15 October 2013

An impressive partnership

With a host of reinsurers piling into the convergence space in recent months, XL has taken a rather more measured approach to the formation of its own third party venture. As Charles Cooper, president and chief underwriting officer at XL’s Bermuda Reinsurance Operations explained, the company has spent considerable time exploring its strategic options, rather than diving headfi rst into the convergence waters. XL has closely considered the approaches taken by others, said Cooper, which have varied from wholly-owned ILS subsidiaries to minority investments in established ILS platforms. However, as he outlined “there were concerns with both approaches”, with XL determining that a joint venture is the best means to enter the convergence space.

Such an approach will draw upon the best of both XL and its capital markets partner in the new venture, private equity fi rm Stone Point Capital. Cooper said that investors would be able to “leverage XL’s 20-plus-year track record of underwriting property catastrophe business profi tably, signifi cant investment in portfolio management and risk analytics, and well-established relationships with brokers and cedants” through the new venture. In Stone Point, investors would benefit from an “optimal partner with a deep understanding of the reinsurance business, who can provide invaluable third party validation of our strategy”, as well as significant fund management expertise.

XL and Stone Point have shared history, with the private equity firm having been one of the initial investors in Mid Ocean Re. The two firms have since worked closely together and Cooper is confi dent that in their new joint venture Stone Point will bring to bear its “exemplary track record in the property and casualty space and its world-class stewardship of capital.”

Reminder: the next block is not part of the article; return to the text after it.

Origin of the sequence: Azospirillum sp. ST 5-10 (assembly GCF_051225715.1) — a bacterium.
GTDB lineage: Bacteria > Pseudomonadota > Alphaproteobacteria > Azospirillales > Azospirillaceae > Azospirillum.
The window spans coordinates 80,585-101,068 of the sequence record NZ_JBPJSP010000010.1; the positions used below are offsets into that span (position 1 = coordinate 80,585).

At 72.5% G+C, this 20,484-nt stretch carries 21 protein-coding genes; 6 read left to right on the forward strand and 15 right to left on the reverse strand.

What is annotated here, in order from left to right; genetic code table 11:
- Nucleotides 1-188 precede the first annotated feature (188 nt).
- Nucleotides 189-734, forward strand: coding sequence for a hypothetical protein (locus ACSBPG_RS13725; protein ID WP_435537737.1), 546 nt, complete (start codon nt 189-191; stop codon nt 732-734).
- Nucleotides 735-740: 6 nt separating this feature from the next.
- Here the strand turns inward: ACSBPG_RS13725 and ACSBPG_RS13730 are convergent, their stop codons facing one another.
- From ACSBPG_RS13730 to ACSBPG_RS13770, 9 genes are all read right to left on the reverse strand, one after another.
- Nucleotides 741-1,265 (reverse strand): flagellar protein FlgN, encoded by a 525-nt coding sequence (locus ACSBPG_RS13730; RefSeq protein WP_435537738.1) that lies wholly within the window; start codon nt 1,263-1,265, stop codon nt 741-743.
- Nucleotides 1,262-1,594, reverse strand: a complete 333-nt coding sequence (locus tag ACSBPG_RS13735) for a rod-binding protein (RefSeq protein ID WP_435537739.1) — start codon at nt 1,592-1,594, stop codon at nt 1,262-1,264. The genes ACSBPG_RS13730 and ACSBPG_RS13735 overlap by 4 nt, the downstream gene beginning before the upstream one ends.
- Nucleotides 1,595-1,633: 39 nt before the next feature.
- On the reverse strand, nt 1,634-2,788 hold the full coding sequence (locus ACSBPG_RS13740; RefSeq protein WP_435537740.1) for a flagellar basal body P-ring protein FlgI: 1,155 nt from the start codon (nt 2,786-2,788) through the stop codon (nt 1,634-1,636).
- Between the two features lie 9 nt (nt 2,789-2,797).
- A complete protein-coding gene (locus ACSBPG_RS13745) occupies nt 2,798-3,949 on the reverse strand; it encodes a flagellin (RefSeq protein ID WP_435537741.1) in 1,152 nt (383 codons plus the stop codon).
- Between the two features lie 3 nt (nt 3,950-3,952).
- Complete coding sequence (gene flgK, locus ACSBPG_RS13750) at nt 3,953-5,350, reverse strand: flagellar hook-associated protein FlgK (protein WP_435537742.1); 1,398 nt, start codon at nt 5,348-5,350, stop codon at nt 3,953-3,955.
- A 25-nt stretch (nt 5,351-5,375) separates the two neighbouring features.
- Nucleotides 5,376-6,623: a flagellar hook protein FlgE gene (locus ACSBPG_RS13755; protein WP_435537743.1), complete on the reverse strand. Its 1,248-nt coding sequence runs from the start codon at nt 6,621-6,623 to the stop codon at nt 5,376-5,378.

Leveraging oversight

Cooper explained that with both XL and Stone Point prepared to deploy considerable capital, investors may be confi dent that risks underwritten will be aligned with their interests. Leveraging oversight and expertise from the two joint venture companies should prove attractive to capital market investors. “For every dollar of XL-underwritten risk to be provided to investors, there will be multiples of XL capital at risk. Investors need to understand and be comfortable that the steward of their capital has as much at risk—if not more—than they do when they invest.”

Cooper said that the new company will provide oversight and due diligence on any XL-underwritten business to help ensure it meets the standards expected by investors. As he outlined, “The compensation of management is intended to be aligned with those of investors and to reflect returns achieved by the fund, with the company providing its own portfolio management and oversight of XL-sourced business.”

A diverse offering

When operations are fully commenced, investors will be able to access the full range of convergence products through the new venture, said Cooper, with allocations reflecting their particular appetites. The key will be the ability to offer them the full range of choices, he explained.

"Some buyers appreciate collateralised solutions, while others are interested in capital sources that can be more efficient at certain risks levels than a traditional rated balance sheet."

The company intends to offer XL-sourced and underwritten business through a special purpose insurer, which will comprise collateralised, single-shot reinsurance and retrocessional protection to insurance clients; ILS and ILW products will be managed by the portfolio manager of the new joint venture. “The weighting of the funds will very much depend on investor appetite,” said Cooper, but what is apparent is that XL is geared up to fulfil varied investor appetite in the space.